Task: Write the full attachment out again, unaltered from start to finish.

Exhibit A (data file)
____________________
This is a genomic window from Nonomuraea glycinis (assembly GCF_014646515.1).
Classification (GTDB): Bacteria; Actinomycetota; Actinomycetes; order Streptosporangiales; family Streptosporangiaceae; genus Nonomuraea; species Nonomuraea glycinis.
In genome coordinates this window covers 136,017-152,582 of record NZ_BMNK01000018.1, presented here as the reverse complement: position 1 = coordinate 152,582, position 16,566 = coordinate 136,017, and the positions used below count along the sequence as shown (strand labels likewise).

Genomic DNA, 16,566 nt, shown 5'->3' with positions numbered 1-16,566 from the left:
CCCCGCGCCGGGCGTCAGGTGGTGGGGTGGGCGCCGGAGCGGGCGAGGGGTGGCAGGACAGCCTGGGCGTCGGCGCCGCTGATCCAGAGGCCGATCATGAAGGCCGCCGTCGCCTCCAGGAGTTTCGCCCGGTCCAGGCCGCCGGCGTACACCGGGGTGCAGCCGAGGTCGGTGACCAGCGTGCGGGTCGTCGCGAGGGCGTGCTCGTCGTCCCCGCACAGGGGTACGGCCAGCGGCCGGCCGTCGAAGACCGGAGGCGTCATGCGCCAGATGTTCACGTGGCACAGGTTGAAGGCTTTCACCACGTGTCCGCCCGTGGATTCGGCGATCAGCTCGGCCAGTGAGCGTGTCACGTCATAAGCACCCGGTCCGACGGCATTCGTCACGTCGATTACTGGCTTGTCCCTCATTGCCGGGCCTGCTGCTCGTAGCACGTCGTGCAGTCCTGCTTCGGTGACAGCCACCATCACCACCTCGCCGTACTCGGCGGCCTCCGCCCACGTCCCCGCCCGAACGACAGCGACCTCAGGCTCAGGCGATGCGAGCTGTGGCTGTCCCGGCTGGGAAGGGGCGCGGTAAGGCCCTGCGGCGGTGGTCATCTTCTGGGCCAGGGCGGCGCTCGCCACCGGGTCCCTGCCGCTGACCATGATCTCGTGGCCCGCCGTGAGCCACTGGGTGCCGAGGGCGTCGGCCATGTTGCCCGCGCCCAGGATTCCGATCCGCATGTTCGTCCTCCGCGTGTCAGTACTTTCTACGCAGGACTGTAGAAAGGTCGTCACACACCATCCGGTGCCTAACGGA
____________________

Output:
This is a genomic window from Nonomuraea glycinis (assembly GCF_014646515.1).
Classification (GTDB): Bacteria; Actinomycetota; Actinomycetes; order Streptosporangiales; family Streptosporangiaceae; genus Nonomuraea; species Nonomuraea glycinis.
In genome coordinates this window covers 136,017-152,582 of record NZ_BMNK01000018.1, presented here as the reverse complement: position 1 = coordinate 152,582, position 16,566 = coordinate 136,017, and the positions used below count along the sequence as shown (strand labels likewise).

Genomic DNA, 16,566 nt, shown 5'->3' with positions numbered 1-16,566 from the left:
CCCCGCGCCGGGCGTCAGGTGGTGGGGTGGGCGCCGGAGCGGGCGAGGGGTGGCAGGACAGCCTGGGCGTCGGCGCCGCTGATCCAGAGGCCGATCATGAAGGCCGCCGTCGCCTCCAGGAGTTTCGCCCGGTCCAGGCCGCCGGCGTACACCGGGGTGCAGCCGAGGTCGGTGACCAGCGTGCGGGTCGTCGCGAGGGCGTGCTCGTCGTCCCCGCACAGGGGTACGGCCAGCGGCCGGCCGTCGAAGACCGGAGGCGTCATGCGCCAGATGTTCACGTGGCACAGGTTGAAGGCTTTCACCACGTGTCCGCCCGTGGATTCGGCGATCAGCTCGGCCAGTGAGCGTGTCACGTCATAAGCACCCGGTCCGACGGCATTCGTCACGTCGATTACTGGCTTGTCCCTCATTGCCGGGCCTGCTGCTCGTAGCACGTCGTGCAGTCCTGCTTCGGTGACAGCCACCATCACCACCTCGCCGTACTCGGCGGCCTCCGCCCACGTCCCCGCCCGAACGACAGCGACCTCAGGCTCAGGCGATGCGAGCTGTGGCTGTCCCGGCTGGGAAGGGGCGCGGTAAGGCCCTGCGGCGGTGGTCATCTTCTGGGCCAGGGCGGCGCTCGCCACCGGGTCCCTGCCGCTGACCATGATCTCGTGGCCCGCCGTGAGCCACTGGGTGCCGAGGGCGTCGGCCATGTTGCCCGCGCCCAGGATTCCGATCCGCATGTTCGTCCTCCGCGTGTCAGTACTTTCTACGCAGGACTGTAGAAAGGTCGTCACACACCATCCGGTGCCTAACGGA